We (not the royal we, but the people I work with) have recently been through an office move. Lots of stickers on everything, drawers packed into boxes, shelves reassigned and a general state of upheaval. Whilst the office was being transformed I decided to employ by best attempts at channeling Sherlock Holmes in the search for a secret society I often hear reference to and have never found – they call themselves ‘the business’.
I must confess I wouldn’t want to be part of ‘the business’ because they are to blame for EVERYTHING. Anything and everything that people can’t or don’t want to do seems to be the fault of ‘the business’ so I can only think what a strange and dissociated bunch they must be…
Having worked in my current organisation for a little over 15 months I have never met anyone who claims to know or be part of ‘the business’ but yet some must be because something big enough and influential enough to block every kind of initiative and proposal, to ignore such great ideas and to general overlook everyone MUST have some members. Maybe it is so secret that people can’t even admit to being part of it?
Sorry? Everyone is WHAT? Everyone in the organisation is part of ‘the business’? This can’t be true! ‘The business’ ignores everything and everyone, doesn’t it?
Oh, it isn’t a secret society that no one can join? What do you mean it’s made of teams and groups and they are made up of individuals?! This can’t be right because that would mean that every individuals contribution makes up the actions of the business. That everyone has the opportunity however small to influence the business. That it is not a static thing that no one can alter but a dynamic thing made up of the collective efforts of all who are part of it. Well this really is quite strange…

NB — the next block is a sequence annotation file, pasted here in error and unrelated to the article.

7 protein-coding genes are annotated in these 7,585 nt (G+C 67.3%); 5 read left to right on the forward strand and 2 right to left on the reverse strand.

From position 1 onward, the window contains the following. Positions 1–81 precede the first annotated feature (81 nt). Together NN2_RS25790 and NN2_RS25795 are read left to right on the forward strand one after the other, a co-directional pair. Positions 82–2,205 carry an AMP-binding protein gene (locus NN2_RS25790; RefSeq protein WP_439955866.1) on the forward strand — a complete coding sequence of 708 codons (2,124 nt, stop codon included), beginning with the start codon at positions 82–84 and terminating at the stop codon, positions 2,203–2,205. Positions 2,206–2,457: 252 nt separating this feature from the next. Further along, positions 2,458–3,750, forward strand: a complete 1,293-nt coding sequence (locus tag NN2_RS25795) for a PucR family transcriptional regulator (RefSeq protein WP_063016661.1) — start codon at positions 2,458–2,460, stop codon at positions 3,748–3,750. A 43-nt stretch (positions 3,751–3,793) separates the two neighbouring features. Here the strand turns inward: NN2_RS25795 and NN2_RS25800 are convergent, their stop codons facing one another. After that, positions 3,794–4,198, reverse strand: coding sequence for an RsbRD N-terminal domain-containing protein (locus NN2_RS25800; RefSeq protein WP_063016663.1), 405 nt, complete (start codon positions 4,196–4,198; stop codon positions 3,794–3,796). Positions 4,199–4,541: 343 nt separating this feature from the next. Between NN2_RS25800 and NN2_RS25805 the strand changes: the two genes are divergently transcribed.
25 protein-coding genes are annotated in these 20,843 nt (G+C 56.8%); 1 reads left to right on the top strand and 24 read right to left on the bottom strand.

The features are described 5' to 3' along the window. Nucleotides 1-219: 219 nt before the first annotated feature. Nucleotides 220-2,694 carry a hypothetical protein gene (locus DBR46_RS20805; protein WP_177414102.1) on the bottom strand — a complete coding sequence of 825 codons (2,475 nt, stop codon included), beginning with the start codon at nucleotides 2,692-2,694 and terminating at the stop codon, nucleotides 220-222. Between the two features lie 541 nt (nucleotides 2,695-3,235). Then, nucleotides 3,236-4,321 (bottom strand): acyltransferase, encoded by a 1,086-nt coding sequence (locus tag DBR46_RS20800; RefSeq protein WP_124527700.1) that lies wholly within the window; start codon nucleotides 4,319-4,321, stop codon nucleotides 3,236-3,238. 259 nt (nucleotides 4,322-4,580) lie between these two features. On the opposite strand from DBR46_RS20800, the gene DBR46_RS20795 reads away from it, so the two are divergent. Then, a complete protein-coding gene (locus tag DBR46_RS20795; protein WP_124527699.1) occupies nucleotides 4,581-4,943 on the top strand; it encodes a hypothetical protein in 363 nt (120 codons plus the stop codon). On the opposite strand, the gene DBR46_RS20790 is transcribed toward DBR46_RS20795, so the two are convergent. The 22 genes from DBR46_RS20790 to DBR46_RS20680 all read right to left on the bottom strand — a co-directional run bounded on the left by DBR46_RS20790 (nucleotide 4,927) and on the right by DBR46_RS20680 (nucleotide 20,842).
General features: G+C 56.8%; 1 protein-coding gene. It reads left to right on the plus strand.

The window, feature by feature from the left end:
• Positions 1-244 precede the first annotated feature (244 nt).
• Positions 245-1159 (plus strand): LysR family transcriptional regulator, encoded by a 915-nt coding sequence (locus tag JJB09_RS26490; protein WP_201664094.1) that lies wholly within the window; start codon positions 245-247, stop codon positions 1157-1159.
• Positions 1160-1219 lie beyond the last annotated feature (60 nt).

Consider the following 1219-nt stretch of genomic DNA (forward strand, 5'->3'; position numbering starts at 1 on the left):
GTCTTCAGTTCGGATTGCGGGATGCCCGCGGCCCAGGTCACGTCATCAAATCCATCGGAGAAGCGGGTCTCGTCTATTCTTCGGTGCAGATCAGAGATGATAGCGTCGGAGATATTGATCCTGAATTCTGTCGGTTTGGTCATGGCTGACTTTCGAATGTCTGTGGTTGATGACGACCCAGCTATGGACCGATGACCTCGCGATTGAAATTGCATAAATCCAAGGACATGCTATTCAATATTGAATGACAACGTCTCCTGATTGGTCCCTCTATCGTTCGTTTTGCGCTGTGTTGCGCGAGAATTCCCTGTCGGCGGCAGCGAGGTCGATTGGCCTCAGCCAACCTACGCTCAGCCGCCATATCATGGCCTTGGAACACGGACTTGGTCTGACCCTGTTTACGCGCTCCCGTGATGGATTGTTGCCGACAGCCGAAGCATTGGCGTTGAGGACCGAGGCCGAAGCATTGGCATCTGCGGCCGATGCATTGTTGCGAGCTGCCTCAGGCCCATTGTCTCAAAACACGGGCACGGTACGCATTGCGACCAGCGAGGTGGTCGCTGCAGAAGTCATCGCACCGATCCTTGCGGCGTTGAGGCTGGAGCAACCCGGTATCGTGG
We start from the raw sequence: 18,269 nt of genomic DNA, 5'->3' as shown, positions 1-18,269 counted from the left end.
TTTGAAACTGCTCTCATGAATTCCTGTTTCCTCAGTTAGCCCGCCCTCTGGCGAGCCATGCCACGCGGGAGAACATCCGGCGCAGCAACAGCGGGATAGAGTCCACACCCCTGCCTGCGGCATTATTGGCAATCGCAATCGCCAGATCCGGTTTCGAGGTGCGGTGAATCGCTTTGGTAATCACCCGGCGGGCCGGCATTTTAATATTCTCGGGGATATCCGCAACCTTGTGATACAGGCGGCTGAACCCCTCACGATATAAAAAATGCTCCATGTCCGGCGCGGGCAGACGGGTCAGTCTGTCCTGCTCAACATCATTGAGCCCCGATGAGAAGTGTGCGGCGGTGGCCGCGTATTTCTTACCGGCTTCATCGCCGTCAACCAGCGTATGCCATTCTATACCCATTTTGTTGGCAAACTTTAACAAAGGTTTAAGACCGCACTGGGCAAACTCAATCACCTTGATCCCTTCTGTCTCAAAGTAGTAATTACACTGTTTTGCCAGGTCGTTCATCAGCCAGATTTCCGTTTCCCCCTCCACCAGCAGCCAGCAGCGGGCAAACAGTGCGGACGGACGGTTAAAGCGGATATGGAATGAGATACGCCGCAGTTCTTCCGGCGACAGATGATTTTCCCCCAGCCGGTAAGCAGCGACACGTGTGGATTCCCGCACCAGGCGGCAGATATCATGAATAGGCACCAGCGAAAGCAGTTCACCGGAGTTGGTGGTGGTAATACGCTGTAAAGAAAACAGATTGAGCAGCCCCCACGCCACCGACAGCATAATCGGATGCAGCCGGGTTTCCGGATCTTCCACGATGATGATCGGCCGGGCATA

OK, odd one-sided conversations aside, I often hear ‘the business’ being blamed for a lot of things and whilst I understand at times it’s difficult to influence a big complex organisation maybe, just maybe it’s not about one attempt and then futile resignation (possibly in both senses of the word). Surely if governments can be influenced by public opinion then organisations can be influenced by stakeholders – and if you don’t think you’re a stakeholder in your organisation then think again!
The next time you are about to blame ‘the business’ for something stop yourself, take a moment and ask yourself the following question,
“What could I do about it?”
- It may be you need to talk to some other people and get them onboard with your idea
- It may be you need to contribute to a meeting or forum where bigger more influential people will be listening
- It may be you need to try something different and build consensus and influence on a positive result
- It may be that you need to be brave and pluck up the courage to challenge someone in authority